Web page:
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Americans skipping meals to meet rising cost of housing: Poll

A "for rent" sign posted in July 2023 at a resort vacancy in Miami, Florida, USA. (Photo by Getty Images)

Americans have been skipping meals to meet the rising cost of housing, a recent poll shows.

The poll commissioned by Seattle-based real estate brokerage Redfin and released on Friday found US homeowners and renters struggling to meet their housing payments. It showed 50 percent of Americans were having a hard time making their payments.

A large portion of the interviewees taking part in the poll said they had to suffer hardships to cope with the US housing crisis.

Twenty-two percent of the poll respondents said they had skipped meals, 21 percent said they sold some of their belongings, and a combined 37 percent claimed they were forced to either work extra hours or start a new job.

Thirty-five percent also said they were taking fewer vacations or none at all, to make ends meet and keep up with the rising cost of living.

The poll found about 18 percent of Americans borrowed money from friends and family or tapped into their retirement savings.

Sixteen percent of the respondents said they were so broke they were forced to either postpone or give up necessary medical treatments.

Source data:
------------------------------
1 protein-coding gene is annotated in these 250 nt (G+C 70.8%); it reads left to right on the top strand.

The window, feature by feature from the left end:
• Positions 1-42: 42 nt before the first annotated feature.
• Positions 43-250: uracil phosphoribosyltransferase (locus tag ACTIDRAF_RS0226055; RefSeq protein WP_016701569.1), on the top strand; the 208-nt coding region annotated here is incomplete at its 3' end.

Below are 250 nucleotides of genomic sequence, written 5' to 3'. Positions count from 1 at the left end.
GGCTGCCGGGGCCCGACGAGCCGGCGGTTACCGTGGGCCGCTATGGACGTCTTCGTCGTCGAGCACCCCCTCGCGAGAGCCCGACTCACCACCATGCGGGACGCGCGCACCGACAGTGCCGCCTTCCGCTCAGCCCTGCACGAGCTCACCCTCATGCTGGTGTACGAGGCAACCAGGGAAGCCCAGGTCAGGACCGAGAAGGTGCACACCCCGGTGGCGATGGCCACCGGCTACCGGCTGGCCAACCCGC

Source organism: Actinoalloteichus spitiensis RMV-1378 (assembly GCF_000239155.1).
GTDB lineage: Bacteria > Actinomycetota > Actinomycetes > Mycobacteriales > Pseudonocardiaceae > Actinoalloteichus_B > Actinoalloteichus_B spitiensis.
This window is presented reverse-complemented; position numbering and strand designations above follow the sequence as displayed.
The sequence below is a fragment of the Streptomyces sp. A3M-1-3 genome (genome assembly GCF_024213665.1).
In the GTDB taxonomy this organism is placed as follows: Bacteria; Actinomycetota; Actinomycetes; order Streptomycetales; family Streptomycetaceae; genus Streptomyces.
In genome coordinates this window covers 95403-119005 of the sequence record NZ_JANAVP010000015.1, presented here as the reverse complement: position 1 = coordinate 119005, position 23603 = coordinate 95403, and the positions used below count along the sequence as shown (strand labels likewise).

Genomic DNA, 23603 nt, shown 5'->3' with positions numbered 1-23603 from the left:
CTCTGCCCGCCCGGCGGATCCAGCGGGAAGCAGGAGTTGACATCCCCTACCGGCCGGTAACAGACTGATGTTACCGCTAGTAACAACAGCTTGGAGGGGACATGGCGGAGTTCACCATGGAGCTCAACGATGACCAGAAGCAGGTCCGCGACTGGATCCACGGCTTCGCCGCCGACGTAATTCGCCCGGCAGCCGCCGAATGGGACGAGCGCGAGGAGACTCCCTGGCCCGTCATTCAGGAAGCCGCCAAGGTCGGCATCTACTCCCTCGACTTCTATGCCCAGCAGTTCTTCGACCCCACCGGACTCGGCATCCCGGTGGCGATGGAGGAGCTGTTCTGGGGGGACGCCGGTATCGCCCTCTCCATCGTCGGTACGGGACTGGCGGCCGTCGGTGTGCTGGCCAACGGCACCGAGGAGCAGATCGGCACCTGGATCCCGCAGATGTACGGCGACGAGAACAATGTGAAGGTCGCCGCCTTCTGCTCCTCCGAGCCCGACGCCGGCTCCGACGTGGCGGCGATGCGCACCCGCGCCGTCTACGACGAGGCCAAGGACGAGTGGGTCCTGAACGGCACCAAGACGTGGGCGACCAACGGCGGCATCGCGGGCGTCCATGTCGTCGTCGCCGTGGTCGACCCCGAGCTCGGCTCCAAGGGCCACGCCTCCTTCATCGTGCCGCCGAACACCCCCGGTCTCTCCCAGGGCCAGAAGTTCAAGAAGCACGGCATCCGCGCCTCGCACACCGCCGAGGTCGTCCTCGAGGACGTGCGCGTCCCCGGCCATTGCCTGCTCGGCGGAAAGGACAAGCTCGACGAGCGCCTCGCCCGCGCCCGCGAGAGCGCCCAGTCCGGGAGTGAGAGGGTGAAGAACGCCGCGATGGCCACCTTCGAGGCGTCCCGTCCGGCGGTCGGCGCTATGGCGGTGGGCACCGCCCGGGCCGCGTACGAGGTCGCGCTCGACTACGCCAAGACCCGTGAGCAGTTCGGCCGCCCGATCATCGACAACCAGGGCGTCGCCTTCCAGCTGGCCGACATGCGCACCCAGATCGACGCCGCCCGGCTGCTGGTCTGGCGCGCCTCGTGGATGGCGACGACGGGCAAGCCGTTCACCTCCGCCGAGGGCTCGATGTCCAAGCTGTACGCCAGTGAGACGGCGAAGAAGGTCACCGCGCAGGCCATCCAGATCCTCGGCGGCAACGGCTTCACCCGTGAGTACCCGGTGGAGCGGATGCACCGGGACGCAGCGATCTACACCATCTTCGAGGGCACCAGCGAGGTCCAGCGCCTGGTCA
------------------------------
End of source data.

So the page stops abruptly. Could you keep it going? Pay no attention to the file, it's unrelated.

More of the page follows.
The US cash crunch prompted many young Americans to give up their independent apartments and move back in with their parents.

Redfin analysts reported average Americans in the United States cannot afford housing costs in the country.

A typical US household’s income is around $30,000 annually, which is lower than the level needed to afford a median-priced home these days, it said.

“Housing has become so financially burdensome in America that some families can no longer afford other essentials, including food and medical care, and have been forced to make major sacrifices, work overtime and ask others for money so they can cover their monthly costs,” Redfin’s economic research chief, Chen Zhao, reported.

Meanwhile, the inflation rate in the United States had risen to its highest level in more than 40 years in June 2022, prompting the Federal Reserve to increase interest rates in an attempt to tame prices.

However, despite the increase in interest rates, price growth continued to rise to 3.2 percent from a year earlier in February, higher than economists forecast.

The rising cost of living in the US has canceled expectations of interest rates going down anytime soon in the United States, dimming hopes of a solution to the US economic crisis, including housing costs, in the near future.

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